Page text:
I agree with the answers before me, but I have to add something : if there any filtering on any of the gateways, or on any hop that are passed via only 1 of the 2 gateways, issues are likely to arise! (hops that get passed via both gateways, such as the source machine, the destination machine, and any "common to both gateway paths" hops, are not concerned with the following scenarios)

For example, if A send packets to B through gateway1, and packets returns via gateway2, then it's highly likely that reply packet will be dropped if gateway2 is doing filtering (because that gateway didn't see the initiating connection packet, so it doesn't expecta reply, thus if the dest/port of the reply packet is usually filtered, it will be filtered.)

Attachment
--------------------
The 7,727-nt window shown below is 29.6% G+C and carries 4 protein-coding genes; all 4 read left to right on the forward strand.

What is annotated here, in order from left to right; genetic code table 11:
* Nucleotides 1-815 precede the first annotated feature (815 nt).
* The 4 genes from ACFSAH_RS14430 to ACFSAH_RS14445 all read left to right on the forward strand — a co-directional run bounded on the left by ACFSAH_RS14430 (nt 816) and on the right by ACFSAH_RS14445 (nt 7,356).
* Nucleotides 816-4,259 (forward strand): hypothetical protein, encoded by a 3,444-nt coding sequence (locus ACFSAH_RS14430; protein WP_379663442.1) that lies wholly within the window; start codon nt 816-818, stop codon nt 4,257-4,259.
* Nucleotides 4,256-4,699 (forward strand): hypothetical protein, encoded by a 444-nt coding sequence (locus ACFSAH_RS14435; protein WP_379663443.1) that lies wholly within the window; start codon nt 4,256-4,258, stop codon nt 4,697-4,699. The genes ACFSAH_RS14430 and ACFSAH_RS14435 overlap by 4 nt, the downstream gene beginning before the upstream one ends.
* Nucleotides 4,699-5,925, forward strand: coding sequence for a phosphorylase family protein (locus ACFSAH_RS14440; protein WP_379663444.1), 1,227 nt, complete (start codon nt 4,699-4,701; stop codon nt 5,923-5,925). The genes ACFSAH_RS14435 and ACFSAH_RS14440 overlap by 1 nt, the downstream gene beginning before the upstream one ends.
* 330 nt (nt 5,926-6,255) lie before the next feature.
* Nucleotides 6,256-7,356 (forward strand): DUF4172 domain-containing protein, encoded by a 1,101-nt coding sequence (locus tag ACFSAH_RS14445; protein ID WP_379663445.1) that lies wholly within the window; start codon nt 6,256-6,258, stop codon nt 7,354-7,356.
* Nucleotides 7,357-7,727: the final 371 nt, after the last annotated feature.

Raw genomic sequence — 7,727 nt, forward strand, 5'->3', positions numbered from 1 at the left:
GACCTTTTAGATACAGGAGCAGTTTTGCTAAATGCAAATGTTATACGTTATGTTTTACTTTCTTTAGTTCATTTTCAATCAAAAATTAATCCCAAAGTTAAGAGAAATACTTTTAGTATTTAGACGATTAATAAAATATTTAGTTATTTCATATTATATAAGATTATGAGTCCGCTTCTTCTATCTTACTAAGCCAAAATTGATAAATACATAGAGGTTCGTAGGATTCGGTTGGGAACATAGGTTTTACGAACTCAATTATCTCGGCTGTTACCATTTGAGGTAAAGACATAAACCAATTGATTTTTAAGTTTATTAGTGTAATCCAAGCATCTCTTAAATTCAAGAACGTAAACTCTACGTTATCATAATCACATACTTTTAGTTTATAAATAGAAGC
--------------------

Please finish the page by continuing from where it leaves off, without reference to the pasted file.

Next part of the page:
(There are, of course, many similar scenarios)


Other two areas where asymmetric routes will cause trouble are those: 1. MTU discovery - if the smallest MTU of the two paths differ, end-point MTU path discovery could result in a largest of the two MTU, which in turn will result in dropping of maximum size packets. For example, if one path goes through a VPN tunnel and the other does not, the VPN tunnel will have a smaller MTU. ping will work fine, but transferring large files will fail consistently. 2. Connectivity trouble shooting will be more difficult if one of the two path is broken but the other is not. Good old "traceroute" will be no help at all, as it will not be able to detect the reverse path intermediate points, unless it is exercised from both sides of the connection, which requires an out-of-band management channel ...